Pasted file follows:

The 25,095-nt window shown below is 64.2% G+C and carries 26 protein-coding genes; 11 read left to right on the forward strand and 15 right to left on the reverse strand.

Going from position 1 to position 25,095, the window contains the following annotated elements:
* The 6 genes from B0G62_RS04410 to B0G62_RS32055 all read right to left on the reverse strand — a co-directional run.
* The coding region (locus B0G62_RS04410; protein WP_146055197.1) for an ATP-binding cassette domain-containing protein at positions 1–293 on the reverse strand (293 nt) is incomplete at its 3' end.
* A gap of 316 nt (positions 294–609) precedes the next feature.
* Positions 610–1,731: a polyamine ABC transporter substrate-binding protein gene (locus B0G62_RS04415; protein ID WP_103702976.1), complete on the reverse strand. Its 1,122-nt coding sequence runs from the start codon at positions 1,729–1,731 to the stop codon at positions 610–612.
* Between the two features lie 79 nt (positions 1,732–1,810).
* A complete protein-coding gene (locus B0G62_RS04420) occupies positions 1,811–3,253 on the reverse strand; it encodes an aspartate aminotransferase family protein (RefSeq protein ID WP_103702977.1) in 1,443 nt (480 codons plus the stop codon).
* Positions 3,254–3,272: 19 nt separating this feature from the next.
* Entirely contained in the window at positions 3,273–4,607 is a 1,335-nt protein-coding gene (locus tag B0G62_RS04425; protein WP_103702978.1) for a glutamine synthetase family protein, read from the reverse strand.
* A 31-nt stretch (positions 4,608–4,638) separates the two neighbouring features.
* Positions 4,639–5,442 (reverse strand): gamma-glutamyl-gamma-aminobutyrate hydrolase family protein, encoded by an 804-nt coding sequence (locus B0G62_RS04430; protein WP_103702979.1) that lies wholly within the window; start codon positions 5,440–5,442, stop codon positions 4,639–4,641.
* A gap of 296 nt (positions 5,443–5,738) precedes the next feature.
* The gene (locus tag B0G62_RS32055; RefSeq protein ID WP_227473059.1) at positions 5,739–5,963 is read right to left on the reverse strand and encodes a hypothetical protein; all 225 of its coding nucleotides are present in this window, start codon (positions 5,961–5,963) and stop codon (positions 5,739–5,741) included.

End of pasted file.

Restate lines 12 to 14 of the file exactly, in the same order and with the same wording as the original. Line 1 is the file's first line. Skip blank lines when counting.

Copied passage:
* Positions 4,639–5,442 (reverse strand): gamma-glutamyl-gamma-aminobutyrate hydrolase family protein, encoded by an 804-nt coding sequence (locus B0G62_RS04430; protein WP_103702979.1) that lies wholly within the window; start codon positions 5,440–5,442, stop codon positions 4,639–4,641.
* A gap of 296 nt (positions 5,443–5,738) precedes the next feature.
* The gene (locus tag B0G62_RS32055; RefSeq protein ID WP_227473059.1) at positions 5,739–5,963 is read right to left on the reverse strand and encodes a hypothetical protein; all 225 of its coding nucleotides are present in this window, start codon (positions 5,961–5,963) and stop codon (positions 5,739–5,741) included.